A 28-Year-Old Writer With Bilious Vomiting After Egg Donation

Richard Lucidi, MD; Jordan Hylton, DO


May 28, 2021


The TVUS revealed enlarged bilateral ovaries with numerous enlarged ovarian follicles, as well as a small amount of free fluid within the pelvis (Figure 1).

The patient's presentation as well as her laboratory and TVUS findings and history of oocyte retrieval are indicative of ovarian hyperstimulation syndrome.

Although many variations are recognized, the typical in vitro fertilization cycle begins with preliminary ovarian suppression using oral contraceptive pills and leuprorelin. This is followed by ovulation induction with gonadotropin (follicle-stimulating hormone) injections to stimulate multiple egg production. The progress of the induction is followed with TVUS and blood estrogen levels.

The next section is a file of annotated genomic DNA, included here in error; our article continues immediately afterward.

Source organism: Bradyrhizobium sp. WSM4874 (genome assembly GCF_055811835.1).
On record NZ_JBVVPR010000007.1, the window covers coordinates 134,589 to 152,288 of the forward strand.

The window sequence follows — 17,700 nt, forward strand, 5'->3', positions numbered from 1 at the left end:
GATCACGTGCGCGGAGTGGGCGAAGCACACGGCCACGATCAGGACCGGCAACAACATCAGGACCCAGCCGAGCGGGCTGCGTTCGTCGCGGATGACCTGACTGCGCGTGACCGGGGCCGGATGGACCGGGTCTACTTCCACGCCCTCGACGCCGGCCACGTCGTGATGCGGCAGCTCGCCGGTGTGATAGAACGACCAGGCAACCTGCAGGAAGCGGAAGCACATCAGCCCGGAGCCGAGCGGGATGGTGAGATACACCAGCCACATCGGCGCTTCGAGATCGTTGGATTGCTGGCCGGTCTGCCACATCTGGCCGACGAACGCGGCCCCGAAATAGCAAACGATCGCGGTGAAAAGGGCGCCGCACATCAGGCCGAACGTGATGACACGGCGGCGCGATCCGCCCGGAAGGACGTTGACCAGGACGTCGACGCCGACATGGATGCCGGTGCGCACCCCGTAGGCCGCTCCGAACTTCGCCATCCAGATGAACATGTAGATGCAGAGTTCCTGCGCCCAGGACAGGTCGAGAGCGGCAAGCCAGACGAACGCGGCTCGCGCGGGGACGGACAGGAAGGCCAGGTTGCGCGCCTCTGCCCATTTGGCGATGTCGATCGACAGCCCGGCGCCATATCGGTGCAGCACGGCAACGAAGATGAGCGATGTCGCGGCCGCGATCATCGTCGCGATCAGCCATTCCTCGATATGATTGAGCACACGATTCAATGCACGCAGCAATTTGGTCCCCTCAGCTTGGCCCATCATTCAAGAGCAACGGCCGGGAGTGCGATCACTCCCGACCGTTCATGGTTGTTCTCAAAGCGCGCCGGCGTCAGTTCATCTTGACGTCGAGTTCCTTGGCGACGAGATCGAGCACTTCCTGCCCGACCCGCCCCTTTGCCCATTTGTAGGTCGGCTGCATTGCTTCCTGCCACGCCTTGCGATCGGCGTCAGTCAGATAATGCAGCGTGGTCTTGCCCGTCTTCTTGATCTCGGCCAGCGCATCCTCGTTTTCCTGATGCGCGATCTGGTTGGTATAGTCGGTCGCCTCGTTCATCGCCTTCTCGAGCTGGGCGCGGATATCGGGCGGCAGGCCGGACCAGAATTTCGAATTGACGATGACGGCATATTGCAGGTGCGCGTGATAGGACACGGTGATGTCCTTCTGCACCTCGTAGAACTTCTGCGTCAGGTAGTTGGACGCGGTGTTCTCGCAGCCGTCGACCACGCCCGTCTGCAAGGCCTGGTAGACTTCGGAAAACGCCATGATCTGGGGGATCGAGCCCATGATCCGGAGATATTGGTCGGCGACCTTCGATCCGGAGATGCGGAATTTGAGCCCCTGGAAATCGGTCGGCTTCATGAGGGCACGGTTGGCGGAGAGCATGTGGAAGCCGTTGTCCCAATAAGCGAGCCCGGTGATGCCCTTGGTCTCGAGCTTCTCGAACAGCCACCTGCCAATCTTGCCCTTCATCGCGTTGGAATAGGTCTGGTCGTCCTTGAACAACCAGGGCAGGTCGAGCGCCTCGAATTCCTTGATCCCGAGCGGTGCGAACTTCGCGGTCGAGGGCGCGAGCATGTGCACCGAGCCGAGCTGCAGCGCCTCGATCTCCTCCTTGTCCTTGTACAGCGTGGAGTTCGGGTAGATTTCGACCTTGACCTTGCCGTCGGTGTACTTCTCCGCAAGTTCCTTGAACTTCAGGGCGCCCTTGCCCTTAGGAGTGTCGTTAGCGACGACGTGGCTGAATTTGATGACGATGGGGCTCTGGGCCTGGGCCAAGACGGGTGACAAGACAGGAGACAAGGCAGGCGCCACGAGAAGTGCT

Between day 8 and day 12 of the induction, when follicles are judged to be mature, ovulation is triggered with an injection of human chorionic gonadotropin. Follicle aspiration with egg retrieval is carried out 36 hours later under ultrasound guidance, using a special needle via the vagina.

The incidence of ovarian hyperstimulation syndrome ranges from 0.25% to 6%. It is characterized by ovarian enlargement secondary to multiple ovarian follicles and an acute fluid shift from the intravascular space.[1,2] These fluid shifts can have significant impacts in severe cases of ovarian hyperstimulation, causing renal failure, hypovolemic shock, thromboembolic episodes, acute respiratory distress syndrome, and even death. Fever is documented in as many as 50% of cases. Leukocytosis is commonly seen and is often mistaken for an infectious etiology.[3]


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